The 2.6-acre (1.05-hectare) Miami Beach Botanical Garden showcases a wide variety of plant specimens. In order to attract visitors, it does not charge any admission fee. Regular educational programs and art exhibitions are held at this garden. Tours around the place are also offered. In addition, the garden's Banyan Room and terrace, Butterfly Room and Japanese Garden are available for reservations year round for weddings and other functions.
South Pointe Park is a perfect place for a family bonding session. All you have to carry is your picnic basket laden with fruits, sandwiches and bottles of lemonade. You can take a stroll along the beach or just laze around in the sand with helicopters flying overhead. It also has a playground for kids. An apt way to spend your day.
Located just south of downtown Miami and northeast of the University of Miami, Coconut Grove is a charming neighborhood, though locals refer to it as a village. Surrounded by lush greenery and flanked by the Biscayne Bay, The Grove as it is locally known has been an alluring place for creative artists, eccentrics, travelers and rich entrepreneurs. Coconut Grove is filled with quaint shops, tree lined streets, nightclubs, and fabulous dining. Some attractions include CocoWalk, Streets of Mayfair, Coconut Grove Playhouse and Barnacle Historic State Park.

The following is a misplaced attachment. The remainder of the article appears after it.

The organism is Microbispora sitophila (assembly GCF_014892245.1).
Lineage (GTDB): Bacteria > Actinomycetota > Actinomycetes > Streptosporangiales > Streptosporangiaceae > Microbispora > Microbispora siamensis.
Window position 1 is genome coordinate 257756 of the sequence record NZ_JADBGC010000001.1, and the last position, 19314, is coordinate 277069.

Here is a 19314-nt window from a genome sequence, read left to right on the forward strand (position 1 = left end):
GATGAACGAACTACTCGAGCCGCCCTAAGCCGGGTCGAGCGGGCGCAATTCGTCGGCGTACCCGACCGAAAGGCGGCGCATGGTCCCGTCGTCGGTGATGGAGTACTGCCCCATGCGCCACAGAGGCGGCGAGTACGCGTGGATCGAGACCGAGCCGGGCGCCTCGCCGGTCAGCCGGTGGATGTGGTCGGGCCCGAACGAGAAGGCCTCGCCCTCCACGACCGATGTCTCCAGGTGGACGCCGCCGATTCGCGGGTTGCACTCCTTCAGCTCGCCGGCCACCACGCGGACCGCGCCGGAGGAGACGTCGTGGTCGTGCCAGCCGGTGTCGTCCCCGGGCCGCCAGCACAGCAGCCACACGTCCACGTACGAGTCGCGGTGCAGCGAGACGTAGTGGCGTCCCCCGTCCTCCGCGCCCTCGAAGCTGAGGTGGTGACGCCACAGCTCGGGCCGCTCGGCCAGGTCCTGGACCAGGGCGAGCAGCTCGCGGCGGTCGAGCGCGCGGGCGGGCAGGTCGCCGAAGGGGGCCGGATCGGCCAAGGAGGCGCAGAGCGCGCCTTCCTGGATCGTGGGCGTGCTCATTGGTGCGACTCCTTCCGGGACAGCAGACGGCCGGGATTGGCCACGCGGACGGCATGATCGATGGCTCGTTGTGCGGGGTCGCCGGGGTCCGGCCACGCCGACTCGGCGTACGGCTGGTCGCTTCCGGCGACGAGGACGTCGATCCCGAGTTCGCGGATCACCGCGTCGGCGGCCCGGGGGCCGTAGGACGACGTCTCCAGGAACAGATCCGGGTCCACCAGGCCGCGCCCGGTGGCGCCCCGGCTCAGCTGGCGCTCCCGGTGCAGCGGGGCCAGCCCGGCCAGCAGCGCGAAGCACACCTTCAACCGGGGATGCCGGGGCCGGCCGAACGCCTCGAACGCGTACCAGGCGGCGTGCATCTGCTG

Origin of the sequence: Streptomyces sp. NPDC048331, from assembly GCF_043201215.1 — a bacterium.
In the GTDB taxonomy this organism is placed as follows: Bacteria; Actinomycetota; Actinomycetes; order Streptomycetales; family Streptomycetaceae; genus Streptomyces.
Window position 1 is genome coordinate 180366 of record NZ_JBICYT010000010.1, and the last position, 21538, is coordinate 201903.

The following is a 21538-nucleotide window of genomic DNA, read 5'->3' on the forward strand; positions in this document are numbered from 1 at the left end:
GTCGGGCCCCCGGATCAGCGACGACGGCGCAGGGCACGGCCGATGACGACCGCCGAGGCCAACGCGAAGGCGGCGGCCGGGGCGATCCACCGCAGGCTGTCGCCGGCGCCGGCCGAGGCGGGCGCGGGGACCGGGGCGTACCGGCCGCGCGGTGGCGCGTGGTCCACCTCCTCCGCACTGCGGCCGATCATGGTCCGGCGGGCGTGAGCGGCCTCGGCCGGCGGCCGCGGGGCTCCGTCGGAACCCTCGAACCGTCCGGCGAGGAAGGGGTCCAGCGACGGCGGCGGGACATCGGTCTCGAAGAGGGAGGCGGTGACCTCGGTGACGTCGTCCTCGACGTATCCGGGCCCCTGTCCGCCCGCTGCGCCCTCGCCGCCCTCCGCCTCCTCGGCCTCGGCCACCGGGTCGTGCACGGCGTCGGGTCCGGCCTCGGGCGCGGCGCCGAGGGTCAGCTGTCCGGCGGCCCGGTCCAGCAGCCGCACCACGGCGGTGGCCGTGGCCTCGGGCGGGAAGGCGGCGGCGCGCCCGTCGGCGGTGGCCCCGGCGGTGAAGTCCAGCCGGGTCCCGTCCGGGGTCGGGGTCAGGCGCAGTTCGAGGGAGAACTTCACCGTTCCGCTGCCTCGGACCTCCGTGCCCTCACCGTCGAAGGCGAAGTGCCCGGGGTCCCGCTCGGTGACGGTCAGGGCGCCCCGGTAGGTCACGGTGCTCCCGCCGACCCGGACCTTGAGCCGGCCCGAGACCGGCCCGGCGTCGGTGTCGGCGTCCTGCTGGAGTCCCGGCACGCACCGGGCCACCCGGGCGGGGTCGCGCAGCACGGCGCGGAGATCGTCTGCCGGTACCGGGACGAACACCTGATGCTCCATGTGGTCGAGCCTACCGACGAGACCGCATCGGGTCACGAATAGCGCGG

Built in 1825, this 95-foot (28.95-meter) lighthouse is the oldest building in south Florida. It originally guided sailors through the dangerous waters along the Straits of Florida. Although it was removed from service many times during various wars, it has weathered the years extraordinarily well. The US Coast Guard has used it as a navigational device for the past 25 years. The lighthouse is part of Bill Baggs Cape Florida State Park. Guests can take guided tours or explore the Cape Florida Lighthouse by themselves.
Spanish Monastery was originally constructed in 1141 in Segovia, Spain and brought to America in pieces by William Randolph Hearst to be rebuilt stone by stone. It is the oldest building in the western hemisphere. Now officially named the Ancient Monastery St. Bernard de Clairvaux, the building serves as an historical landmark, an Episcopal church with 200 active members and a tourist attraction. The building is available for weddings, receptions and parties.
Located on the 26-acre (10.521 hectare) Florida International University campus, the Martin Z. Margulies Sculpture Park features a priceless collection of pieces donated in 1994. The owner's mission was to share his collection of contemporary sculpture with the world, thus admission is always free. Self-guided tours include an informational map of the various works, as well as thorough audio-guided walking tours. Group tours of ten or more are available all through the year.